Incorporate the “before and after technique.” We are taught at a young age to simply focus on how much we don’t know or what we can’t do, so the “before and after technique” helps us to keep all of our gains in perspective. This approach to a conversation is a great way for us all to really take note of how much we’ve grown, adapted and persevered. I recommend acknowledging “before and after” conversations weekly.
For example: “Wow, Stacey! Before the pandemic, you mainly used your tablet for games and to watch YouTube. But, after learning from home, you now use your tablet to have play dates with your friends, chat with your teacher and even learn how to play chess! I’m so proud of you!”
2. They’ve embraced global citizenship. The pandemic is the first time during many of our lifetimes that every country in the world has shared a collective experience. This, along with being on lockdown during several other social crises, has created a sense of compassion and empathy.
In fact, experiencing the world as both digital and global citizens has provided our young people with a deeper connection to individuals beyond their communities. Research suggests that shared suffering creates a form of “social glue” that is conducive to people feeling more connected. They are not only aware, but they care. Our children have more compassion, empathy and geographic awareness. They’ve identified that places far away have people who have and are also suffering, and this connection is greater than any storytime or history book could have ever presented.
Ways to celebrate the win:
Ask a child “How were you a great ambassador today?” This question refers to ways in which they have represented themselves and their communities both in person and online. It reinforces digital responsibility and reminds them that both intentions and impact matter.
3. They’ve embraced their emotions. In order to help our children cope and to empower them as much as possible, parents and teachers worldwide have had more conversations with young people regarding their emotions than ever before. We’ve discussed the differences between a fixed mindset and a growth mindset, how to be upstanders, and ways to relieve stress and anxiety. Our children are more emotionally intelligent than we were, and the benefits of not only being able to handle one’s own emotions, but to create space for others transcends far beyond what any academic achievement ever could.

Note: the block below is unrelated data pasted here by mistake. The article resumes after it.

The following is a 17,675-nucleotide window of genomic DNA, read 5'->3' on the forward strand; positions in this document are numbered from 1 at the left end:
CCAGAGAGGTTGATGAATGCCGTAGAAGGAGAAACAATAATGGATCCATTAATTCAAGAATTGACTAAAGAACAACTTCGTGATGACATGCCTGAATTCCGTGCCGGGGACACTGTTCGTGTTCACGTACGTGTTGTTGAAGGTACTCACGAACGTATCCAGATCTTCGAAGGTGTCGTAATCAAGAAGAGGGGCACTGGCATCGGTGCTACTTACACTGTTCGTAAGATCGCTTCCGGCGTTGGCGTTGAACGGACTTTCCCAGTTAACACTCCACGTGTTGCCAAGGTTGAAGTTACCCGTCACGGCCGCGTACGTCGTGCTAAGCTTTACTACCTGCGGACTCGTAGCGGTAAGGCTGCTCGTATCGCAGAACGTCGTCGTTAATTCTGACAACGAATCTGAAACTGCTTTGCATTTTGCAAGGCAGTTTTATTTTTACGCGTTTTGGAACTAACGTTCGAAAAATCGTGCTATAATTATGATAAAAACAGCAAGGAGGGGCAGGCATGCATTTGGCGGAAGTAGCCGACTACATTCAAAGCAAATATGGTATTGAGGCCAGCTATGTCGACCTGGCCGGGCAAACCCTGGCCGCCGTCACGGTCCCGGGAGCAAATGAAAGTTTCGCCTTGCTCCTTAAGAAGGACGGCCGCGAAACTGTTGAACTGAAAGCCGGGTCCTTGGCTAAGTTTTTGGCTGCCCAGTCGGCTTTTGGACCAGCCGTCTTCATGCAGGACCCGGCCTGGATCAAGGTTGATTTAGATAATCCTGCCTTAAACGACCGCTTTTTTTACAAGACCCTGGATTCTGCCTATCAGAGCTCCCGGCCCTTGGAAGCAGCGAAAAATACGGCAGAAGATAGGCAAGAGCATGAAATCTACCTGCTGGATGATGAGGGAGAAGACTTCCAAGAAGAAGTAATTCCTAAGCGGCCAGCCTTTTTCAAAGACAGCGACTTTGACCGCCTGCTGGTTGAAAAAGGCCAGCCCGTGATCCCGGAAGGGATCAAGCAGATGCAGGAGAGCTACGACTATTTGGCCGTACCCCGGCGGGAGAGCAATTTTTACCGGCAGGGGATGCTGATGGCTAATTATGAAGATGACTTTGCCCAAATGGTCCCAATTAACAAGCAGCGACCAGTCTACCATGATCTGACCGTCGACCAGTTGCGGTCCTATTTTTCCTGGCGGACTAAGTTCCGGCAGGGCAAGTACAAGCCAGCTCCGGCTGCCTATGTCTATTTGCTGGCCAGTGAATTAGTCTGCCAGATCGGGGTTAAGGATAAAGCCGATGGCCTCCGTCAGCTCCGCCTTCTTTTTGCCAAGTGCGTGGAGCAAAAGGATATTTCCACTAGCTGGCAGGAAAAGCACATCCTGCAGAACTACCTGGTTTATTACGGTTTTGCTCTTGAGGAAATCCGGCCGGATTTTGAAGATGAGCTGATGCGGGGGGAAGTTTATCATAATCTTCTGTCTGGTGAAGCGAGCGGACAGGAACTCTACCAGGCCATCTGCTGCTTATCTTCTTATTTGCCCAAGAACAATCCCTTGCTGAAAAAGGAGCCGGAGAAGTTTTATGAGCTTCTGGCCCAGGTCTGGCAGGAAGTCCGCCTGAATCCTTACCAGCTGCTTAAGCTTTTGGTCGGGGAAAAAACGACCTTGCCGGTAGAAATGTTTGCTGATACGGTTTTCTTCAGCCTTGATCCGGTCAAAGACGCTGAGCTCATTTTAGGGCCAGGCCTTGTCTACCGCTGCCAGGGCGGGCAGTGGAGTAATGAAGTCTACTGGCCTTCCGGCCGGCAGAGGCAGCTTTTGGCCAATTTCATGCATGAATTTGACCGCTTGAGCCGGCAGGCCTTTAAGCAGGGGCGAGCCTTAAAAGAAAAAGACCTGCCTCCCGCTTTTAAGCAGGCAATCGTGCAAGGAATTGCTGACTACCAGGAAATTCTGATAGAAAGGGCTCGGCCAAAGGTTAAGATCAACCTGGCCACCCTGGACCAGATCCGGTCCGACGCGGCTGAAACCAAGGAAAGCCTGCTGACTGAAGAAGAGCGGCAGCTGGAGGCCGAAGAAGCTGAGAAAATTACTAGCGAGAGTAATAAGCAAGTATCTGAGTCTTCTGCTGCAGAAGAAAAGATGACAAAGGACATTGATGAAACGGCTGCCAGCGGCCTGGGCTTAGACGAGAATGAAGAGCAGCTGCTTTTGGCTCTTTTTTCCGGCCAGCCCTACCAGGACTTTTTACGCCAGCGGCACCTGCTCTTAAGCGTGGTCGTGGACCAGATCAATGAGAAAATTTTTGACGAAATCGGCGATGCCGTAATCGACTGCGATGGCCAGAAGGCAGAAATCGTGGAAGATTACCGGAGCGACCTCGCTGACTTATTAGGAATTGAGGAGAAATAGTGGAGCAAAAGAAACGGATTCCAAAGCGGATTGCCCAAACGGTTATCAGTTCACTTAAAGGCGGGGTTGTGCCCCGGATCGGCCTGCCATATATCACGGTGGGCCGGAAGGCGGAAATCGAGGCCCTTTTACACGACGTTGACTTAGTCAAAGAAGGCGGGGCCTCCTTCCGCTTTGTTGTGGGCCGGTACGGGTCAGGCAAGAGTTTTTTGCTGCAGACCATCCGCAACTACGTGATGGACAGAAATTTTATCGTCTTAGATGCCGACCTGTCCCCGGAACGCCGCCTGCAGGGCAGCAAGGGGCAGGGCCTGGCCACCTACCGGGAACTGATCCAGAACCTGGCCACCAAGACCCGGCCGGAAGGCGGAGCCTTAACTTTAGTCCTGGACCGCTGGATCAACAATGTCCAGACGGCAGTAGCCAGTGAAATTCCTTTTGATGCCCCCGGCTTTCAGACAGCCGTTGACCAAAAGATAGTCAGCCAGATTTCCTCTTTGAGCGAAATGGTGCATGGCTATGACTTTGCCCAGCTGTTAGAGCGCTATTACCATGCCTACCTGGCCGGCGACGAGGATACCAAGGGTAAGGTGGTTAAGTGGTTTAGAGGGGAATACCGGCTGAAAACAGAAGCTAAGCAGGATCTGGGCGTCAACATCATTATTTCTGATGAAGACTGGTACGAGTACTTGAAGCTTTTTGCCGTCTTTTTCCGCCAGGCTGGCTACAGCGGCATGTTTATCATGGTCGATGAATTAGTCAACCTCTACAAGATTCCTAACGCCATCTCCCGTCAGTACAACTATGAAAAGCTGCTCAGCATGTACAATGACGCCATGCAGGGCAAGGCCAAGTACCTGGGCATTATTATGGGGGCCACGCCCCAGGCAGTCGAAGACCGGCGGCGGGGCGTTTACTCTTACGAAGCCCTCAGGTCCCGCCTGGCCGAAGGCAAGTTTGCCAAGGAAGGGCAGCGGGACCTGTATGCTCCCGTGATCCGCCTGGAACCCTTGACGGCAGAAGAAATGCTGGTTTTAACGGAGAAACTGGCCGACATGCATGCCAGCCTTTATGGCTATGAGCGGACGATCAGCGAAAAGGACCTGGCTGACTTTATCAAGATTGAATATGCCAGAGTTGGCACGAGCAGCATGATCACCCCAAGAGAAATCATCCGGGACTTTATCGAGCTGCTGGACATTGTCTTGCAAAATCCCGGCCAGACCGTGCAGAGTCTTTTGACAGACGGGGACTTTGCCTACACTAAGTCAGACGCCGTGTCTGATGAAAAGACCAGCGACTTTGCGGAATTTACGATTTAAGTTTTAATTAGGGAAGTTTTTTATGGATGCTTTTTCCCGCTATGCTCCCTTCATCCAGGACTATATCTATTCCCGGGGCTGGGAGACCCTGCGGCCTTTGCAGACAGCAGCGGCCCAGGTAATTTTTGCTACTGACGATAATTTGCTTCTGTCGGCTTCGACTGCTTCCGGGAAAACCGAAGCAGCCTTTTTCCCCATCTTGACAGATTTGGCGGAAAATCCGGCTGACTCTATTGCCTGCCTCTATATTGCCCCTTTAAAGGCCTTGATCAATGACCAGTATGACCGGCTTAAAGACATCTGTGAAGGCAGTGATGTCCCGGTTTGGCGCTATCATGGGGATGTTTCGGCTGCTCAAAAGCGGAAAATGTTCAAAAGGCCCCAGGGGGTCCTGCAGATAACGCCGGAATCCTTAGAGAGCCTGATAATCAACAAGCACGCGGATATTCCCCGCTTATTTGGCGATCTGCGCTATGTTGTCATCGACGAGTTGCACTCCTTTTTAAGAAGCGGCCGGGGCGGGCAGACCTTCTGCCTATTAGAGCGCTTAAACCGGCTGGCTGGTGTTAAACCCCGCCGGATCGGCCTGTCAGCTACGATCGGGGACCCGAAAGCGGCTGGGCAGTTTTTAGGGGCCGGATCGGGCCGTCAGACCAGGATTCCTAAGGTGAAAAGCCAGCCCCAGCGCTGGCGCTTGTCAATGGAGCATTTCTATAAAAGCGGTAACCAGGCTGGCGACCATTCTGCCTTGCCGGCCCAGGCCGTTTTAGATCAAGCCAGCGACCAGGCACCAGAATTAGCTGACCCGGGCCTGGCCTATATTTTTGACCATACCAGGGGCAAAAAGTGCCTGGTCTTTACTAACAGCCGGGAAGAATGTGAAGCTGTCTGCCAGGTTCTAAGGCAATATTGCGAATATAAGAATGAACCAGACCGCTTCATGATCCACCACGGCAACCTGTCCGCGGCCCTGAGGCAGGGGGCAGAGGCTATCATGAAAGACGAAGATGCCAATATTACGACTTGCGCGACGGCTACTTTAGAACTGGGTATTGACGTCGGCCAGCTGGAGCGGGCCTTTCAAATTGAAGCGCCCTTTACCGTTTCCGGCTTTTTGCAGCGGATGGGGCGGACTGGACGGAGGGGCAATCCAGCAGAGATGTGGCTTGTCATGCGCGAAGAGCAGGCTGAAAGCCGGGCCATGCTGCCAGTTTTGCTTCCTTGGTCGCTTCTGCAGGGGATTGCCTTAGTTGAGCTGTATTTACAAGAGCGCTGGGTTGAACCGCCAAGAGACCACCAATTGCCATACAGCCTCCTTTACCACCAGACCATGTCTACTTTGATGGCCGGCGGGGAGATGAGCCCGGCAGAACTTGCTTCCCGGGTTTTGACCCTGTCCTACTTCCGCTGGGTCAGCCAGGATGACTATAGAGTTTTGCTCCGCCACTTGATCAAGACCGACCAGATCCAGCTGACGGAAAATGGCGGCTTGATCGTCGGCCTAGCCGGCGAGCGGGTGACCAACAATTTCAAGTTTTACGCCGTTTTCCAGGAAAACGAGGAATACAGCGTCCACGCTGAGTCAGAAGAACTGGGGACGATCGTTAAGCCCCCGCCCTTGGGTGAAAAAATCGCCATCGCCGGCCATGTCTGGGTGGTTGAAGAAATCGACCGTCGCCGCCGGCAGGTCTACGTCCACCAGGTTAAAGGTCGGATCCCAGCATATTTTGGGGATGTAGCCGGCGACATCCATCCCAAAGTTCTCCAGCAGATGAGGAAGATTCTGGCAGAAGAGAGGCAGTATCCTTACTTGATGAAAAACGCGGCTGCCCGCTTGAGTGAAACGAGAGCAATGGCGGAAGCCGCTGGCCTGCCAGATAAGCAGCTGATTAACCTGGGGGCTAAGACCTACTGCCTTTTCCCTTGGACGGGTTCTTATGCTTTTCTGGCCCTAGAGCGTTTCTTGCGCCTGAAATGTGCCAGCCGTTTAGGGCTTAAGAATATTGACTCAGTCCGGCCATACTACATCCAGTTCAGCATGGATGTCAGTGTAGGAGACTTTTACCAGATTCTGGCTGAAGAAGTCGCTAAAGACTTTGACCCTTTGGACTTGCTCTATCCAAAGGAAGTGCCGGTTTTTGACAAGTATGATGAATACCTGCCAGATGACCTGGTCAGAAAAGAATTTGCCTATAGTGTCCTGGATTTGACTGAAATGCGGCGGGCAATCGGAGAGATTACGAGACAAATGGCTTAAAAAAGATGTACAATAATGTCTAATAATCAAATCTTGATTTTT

Ways to celebrate the win:
Add emotional praise into the family conversation. Providing conversation around mental health and one’s emotions helps to solidify their importance and allow young people to feel truly seen.
Consider compliments such as:
“I love how much you’re leaning into your creativity these days.”
“I noticed you taking a deep breath to avoid getting frustrated today. Well done.”
“I saw you listening to music to relax a bit before doing your homework, and that’s great for your mental health.”
Our children experienced a form of experiential learning that enriched their lives in ways that we never could have prepared for. Sure, many schools were not able to fully cover pre-arranged lesson plans. However, the actual learning that our children received were lessons that they needed to navigate their current world, which further prepares them for the world they will actually live in: A world that needs its future leaders to be digital global citizens who embrace their emotions and continue to push humanity forward.
I do not believe that our children are behind. The last few years may have been tough, but our kids were, and continue to be, much tougher.